2022 is likely to see a raft of new unicorns this year led by Mexican fintech Clara, Colombian education platform Platzi and Chilean fintech Xepelin. A partner at a US-based VC company commented, “What is fascinating about many of these startups is that they are challenging Latin America’s traditional economic model – large often family-owned conglomerates and failing businesses that survive because of subsidies and cosy political relationships where favours can be asked if times are tough.” 

Banking is another area where innovation is spurring investment interest. CitiBanamex, Mexico’s second largest bank will end its retail operations this year creating opportunities for small local fintechs to come to the fore including Clip, Klar and Bitso, the latter allowing customers to buy and sell cryptocurrencies, something Mexico’s traditional banks have avoided. A senior official at Mexico’s Federal Economic Competition Commission said, “The emergence of new fintechs in 2022, from a competitive point of view, will lead to better products and a more diverse range of those products. It can reduce prices and force smaller banks to adopt modern technology to keep pace with their peers.”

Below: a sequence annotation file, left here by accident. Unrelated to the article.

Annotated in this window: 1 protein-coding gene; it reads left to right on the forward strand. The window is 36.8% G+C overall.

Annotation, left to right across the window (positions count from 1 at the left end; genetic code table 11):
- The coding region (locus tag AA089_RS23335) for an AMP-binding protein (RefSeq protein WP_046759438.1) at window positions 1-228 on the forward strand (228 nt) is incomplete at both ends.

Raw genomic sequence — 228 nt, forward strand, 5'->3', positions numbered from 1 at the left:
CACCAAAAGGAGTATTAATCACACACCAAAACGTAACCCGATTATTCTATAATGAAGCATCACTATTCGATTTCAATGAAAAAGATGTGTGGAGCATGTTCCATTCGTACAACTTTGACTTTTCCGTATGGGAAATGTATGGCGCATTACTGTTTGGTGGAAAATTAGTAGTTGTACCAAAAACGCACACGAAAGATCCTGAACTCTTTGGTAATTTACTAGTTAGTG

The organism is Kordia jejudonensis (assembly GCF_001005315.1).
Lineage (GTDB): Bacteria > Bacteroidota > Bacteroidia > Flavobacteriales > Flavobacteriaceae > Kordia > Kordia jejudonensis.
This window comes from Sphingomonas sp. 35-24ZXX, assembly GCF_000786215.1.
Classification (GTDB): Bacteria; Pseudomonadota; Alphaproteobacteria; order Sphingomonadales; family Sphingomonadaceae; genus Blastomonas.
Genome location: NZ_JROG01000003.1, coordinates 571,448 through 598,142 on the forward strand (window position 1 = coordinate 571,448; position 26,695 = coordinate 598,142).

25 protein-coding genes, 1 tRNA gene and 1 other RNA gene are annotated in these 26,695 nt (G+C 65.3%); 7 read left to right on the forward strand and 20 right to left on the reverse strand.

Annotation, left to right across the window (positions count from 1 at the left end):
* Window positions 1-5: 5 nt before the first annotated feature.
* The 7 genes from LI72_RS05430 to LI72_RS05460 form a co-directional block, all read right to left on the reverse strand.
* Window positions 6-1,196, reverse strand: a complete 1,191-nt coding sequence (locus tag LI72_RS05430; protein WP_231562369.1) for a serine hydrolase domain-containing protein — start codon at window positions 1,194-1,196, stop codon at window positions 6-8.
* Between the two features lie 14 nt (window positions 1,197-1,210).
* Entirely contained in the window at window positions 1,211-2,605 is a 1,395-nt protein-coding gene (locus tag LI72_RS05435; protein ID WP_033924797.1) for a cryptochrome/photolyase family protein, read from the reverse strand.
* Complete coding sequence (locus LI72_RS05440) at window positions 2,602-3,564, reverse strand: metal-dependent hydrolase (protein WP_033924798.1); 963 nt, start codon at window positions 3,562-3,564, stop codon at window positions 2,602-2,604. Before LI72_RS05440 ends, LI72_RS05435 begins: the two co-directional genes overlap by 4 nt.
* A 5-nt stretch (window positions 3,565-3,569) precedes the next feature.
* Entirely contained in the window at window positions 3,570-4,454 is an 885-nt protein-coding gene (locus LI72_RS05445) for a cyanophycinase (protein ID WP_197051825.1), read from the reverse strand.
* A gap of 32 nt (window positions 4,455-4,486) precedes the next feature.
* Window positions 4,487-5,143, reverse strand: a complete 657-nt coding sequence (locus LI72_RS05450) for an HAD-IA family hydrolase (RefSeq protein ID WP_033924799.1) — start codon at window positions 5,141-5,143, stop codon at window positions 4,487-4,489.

Fintechs are not just spurring technological innovation but also social inclusion. Mexico’s Jefa has raised USD 2 million in seed investment to develop a new startup offering digital accounts specifically designed for women across Latin America and the Caribbean – 115,000 customers have signed up so far.  

Offshore opportunities  

Offshore oil discoveries are continuing apace especially in Guyana and Suriname where this year expectations of significant windfall are fuelling ambitious expenditure on infrastructure and to service mounting debt. This month, Frontera Energy – a Canadian petroleum exploration company – announced it had found significant offshore oil deposits in Guyana. This will galvanise exploratory activities from competitors, not least Exxon which since 2019 has uncovered reserves of more than 10 billion barrels of crude from the Stabroek block. 

In neighbouring Suriname, a political analyst highlighted current developments, “Oil majors have discovered almost four billion barrels of oil in Suriname’s offshore basin. Total and APA are planning a USD 7 billion investments this year. For Paramaribo, this is an opportunity to tackle impending fiscal responsibilities.” For investors this is an enticing new market with opportunities across a broad range of infrastructure sectors and an increasingly middle-class consumer base.